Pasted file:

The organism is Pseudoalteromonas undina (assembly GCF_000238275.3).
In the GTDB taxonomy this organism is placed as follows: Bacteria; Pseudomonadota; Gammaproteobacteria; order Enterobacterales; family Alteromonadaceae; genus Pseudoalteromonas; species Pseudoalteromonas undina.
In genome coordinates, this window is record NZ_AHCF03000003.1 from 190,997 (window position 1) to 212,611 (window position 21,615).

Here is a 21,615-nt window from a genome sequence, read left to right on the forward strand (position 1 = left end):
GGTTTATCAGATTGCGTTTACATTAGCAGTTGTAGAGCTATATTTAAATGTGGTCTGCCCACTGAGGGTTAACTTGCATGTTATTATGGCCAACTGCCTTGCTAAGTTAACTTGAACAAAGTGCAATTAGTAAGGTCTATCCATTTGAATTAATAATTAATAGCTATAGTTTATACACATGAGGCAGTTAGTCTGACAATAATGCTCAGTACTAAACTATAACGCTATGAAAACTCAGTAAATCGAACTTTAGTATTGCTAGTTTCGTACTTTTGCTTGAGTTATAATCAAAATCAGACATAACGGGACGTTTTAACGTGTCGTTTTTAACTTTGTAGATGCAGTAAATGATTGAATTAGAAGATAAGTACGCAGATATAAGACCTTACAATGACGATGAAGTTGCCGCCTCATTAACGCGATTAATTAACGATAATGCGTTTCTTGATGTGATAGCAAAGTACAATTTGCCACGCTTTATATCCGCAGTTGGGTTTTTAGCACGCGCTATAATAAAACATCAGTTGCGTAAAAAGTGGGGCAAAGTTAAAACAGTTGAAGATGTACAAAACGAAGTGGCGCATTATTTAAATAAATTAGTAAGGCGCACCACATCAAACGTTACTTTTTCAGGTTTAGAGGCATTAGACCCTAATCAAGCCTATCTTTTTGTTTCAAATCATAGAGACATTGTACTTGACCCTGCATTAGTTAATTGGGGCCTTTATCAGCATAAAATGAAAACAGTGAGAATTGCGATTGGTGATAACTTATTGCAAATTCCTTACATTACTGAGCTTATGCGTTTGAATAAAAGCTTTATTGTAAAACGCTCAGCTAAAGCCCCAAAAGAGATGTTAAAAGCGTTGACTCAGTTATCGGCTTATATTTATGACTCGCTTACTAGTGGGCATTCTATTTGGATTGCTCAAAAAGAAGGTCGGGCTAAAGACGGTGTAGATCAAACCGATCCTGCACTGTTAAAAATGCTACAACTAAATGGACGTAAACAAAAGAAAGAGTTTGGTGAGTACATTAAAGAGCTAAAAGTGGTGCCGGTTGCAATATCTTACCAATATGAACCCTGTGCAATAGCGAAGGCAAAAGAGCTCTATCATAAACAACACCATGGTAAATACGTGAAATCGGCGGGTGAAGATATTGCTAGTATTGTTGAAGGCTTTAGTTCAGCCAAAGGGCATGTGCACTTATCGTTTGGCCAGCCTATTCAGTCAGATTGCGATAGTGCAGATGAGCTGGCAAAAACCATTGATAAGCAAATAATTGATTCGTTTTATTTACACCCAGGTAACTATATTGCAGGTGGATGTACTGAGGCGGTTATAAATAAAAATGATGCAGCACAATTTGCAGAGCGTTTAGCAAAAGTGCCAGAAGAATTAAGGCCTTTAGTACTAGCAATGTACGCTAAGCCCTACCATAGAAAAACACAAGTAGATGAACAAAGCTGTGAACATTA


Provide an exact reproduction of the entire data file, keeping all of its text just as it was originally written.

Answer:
The organism is Pseudoalteromonas undina (assembly GCF_000238275.3).
In the GTDB taxonomy this organism is placed as follows: Bacteria; Pseudomonadota; Gammaproteobacteria; order Enterobacterales; family Alteromonadaceae; genus Pseudoalteromonas; species Pseudoalteromonas undina.
In genome coordinates, this window is record NZ_AHCF03000003.1 from 190,997 (window position 1) to 212,611 (window position 21,615).

Here is a 21,615-nt window from a genome sequence, read left to right on the forward strand (position 1 = left end):
GGTTTATCAGATTGCGTTTACATTAGCAGTTGTAGAGCTATATTTAAATGTGGTCTGCCCACTGAGGGTTAACTTGCATGTTATTATGGCCAACTGCCTTGCTAAGTTAACTTGAACAAAGTGCAATTAGTAAGGTCTATCCATTTGAATTAATAATTAATAGCTATAGTTTATACACATGAGGCAGTTAGTCTGACAATAATGCTCAGTACTAAACTATAACGCTATGAAAACTCAGTAAATCGAACTTTAGTATTGCTAGTTTCGTACTTTTGCTTGAGTTATAATCAAAATCAGACATAACGGGACGTTTTAACGTGTCGTTTTTAACTTTGTAGATGCAGTAAATGATTGAATTAGAAGATAAGTACGCAGATATAAGACCTTACAATGACGATGAAGTTGCCGCCTCATTAACGCGATTAATTAACGATAATGCGTTTCTTGATGTGATAGCAAAGTACAATTTGCCACGCTTTATATCCGCAGTTGGGTTTTTAGCACGCGCTATAATAAAACATCAGTTGCGTAAAAAGTGGGGCAAAGTTAAAACAGTTGAAGATGTACAAAACGAAGTGGCGCATTATTTAAATAAATTAGTAAGGCGCACCACATCAAACGTTACTTTTTCAGGTTTAGAGGCATTAGACCCTAATCAAGCCTATCTTTTTGTTTCAAATCATAGAGACATTGTACTTGACCCTGCATTAGTTAATTGGGGCCTTTATCAGCATAAAATGAAAACAGTGAGAATTGCGATTGGTGATAACTTATTGCAAATTCCTTACATTACTGAGCTTATGCGTTTGAATAAAAGCTTTATTGTAAAACGCTCAGCTAAAGCCCCAAAAGAGATGTTAAAAGCGTTGACTCAGTTATCGGCTTATATTTATGACTCGCTTACTAGTGGGCATTCTATTTGGATTGCTCAAAAAGAAGGTCGGGCTAAAGACGGTGTAGATCAAACCGATCCTGCACTGTTAAAAATGCTACAACTAAATGGACGTAAACAAAAGAAAGAGTTTGGTGAGTACATTAAAGAGCTAAAAGTGGTGCCGGTTGCAATATCTTACCAATATGAACCCTGTGCAATAGCGAAGGCAAAAGAGCTCTATCATAAACAACACCATGGTAAATACGTGAAATCGGCGGGTGAAGATATTGCTAGTATTGTTGAAGGCTTTAGTTCAGCCAAAGGGCATGTGCACTTATCGTTTGGCCAGCCTATTCAGTCAGATTGCGATAGTGCAGATGAGCTGGCAAAAACCATTGATAAGCAAATAATTGATTCGTTTTATTTACACCCAGGTAACTATATTGCAGGTGGATGTACTGAGGCGGTTATAAATAAAAATGATGCAGCACAATTTGCAGAGCGTTTAGCAAAAGTGCCAGAAGAATTAAGGCCTTTAGTACTAGCAATGTACGCTAAGCCCTACCATAGAAAAACACAAGTAGATGAACAAAGCTGTGAACATTA